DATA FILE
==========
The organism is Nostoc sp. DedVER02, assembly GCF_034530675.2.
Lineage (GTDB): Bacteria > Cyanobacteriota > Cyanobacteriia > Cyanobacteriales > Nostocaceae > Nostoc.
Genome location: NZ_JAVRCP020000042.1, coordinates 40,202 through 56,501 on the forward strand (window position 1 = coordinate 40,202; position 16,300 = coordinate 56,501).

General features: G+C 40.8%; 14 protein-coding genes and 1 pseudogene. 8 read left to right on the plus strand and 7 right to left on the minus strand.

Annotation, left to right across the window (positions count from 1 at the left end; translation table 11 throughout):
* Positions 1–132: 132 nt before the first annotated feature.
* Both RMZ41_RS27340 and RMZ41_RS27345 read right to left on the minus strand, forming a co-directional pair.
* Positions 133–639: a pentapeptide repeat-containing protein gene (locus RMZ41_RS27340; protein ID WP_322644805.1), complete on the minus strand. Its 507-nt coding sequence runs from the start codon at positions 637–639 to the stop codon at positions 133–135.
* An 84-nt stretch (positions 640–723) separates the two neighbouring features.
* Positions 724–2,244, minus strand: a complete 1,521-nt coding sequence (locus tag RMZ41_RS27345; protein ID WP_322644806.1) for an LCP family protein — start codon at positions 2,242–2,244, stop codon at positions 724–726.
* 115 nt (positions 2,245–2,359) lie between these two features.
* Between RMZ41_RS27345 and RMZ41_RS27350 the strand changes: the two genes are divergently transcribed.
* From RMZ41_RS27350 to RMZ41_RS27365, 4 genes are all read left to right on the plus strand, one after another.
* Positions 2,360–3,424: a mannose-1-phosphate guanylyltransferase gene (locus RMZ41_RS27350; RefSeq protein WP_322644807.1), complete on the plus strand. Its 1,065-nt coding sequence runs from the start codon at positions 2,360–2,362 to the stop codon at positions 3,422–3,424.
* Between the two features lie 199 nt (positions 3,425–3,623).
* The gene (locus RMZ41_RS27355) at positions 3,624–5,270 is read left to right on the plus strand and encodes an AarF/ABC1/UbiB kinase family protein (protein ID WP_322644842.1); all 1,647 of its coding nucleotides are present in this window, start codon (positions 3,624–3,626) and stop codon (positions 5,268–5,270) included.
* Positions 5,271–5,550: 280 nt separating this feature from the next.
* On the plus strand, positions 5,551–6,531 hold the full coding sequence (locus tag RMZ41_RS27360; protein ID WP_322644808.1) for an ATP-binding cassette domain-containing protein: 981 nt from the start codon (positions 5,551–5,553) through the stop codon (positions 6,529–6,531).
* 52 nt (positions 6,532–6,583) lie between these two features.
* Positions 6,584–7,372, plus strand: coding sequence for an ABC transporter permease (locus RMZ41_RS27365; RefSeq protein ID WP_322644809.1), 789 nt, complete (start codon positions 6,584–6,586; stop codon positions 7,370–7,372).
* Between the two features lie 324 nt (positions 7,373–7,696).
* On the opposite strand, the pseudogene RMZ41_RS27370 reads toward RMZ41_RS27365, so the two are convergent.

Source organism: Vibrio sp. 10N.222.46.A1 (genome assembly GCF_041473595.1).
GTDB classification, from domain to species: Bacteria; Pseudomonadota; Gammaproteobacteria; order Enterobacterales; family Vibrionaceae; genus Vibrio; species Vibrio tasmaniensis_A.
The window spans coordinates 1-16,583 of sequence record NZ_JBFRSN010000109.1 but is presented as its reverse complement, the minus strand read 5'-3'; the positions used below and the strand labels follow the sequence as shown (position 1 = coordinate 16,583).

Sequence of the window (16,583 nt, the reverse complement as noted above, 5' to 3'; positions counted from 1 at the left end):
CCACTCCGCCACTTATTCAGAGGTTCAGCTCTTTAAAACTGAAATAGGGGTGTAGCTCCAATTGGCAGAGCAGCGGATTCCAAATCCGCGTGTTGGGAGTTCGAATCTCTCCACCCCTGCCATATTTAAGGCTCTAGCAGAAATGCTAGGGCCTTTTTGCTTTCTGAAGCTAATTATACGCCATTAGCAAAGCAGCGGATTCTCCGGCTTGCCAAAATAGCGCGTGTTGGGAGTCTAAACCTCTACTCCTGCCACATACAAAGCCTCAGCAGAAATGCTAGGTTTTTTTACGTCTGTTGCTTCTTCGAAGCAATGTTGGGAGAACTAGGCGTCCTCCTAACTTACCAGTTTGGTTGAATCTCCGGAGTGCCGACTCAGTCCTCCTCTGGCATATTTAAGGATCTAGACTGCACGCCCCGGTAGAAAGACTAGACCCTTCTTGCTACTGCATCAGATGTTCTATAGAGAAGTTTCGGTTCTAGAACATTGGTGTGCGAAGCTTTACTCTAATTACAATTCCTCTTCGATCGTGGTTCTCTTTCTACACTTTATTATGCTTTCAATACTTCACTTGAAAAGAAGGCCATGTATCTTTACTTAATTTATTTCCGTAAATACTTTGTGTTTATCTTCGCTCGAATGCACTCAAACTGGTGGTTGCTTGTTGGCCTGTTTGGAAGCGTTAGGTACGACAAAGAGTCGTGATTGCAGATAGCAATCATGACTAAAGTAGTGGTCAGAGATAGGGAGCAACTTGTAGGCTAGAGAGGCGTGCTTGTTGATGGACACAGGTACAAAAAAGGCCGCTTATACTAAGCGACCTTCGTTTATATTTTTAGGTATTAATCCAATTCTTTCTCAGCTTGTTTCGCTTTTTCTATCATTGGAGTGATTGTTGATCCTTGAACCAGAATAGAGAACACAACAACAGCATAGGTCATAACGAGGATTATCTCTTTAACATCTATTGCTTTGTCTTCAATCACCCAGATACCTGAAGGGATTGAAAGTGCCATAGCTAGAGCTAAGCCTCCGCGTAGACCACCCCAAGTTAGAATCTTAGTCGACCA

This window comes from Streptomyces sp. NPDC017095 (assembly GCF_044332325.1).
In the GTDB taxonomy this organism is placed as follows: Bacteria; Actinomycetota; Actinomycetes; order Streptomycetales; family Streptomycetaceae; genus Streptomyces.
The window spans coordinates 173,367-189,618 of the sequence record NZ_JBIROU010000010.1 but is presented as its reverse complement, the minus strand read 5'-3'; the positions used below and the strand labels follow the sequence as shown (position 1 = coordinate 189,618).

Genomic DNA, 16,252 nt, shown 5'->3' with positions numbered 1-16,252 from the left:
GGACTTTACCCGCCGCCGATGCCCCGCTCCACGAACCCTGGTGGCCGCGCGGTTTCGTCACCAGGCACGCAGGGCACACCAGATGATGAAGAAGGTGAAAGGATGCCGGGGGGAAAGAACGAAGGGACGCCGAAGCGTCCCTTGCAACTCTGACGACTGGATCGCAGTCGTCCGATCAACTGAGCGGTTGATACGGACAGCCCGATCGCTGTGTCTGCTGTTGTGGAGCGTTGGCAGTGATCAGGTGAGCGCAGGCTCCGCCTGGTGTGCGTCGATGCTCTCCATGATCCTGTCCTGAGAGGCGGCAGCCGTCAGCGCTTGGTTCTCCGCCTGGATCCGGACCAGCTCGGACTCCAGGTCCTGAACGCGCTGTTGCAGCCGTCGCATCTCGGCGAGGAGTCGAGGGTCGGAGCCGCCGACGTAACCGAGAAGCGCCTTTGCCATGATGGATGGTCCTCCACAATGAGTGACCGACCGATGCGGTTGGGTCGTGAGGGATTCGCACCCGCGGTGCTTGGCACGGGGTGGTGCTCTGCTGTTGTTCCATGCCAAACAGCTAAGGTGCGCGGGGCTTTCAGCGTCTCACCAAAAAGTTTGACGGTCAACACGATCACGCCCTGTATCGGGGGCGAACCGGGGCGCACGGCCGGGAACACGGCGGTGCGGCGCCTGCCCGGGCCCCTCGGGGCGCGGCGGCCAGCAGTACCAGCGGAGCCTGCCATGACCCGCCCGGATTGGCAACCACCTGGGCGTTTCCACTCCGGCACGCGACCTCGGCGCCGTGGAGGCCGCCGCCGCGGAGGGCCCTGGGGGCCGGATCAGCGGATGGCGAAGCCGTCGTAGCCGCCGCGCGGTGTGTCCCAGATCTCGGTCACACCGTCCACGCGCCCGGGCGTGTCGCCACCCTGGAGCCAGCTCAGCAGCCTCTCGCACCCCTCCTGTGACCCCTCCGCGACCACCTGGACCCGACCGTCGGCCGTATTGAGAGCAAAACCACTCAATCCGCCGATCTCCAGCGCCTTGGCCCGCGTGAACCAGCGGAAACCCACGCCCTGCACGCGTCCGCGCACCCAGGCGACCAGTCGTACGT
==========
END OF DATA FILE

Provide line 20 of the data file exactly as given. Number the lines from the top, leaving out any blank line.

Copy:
* Positions 6,584–7,372, plus strand: coding sequence for an ABC transporter permease (locus RMZ41_RS27365; RefSeq protein ID WP_322644809.1), 789 nt, complete (start codon positions 6,584–6,586; stop codon positions 7,370–7,372).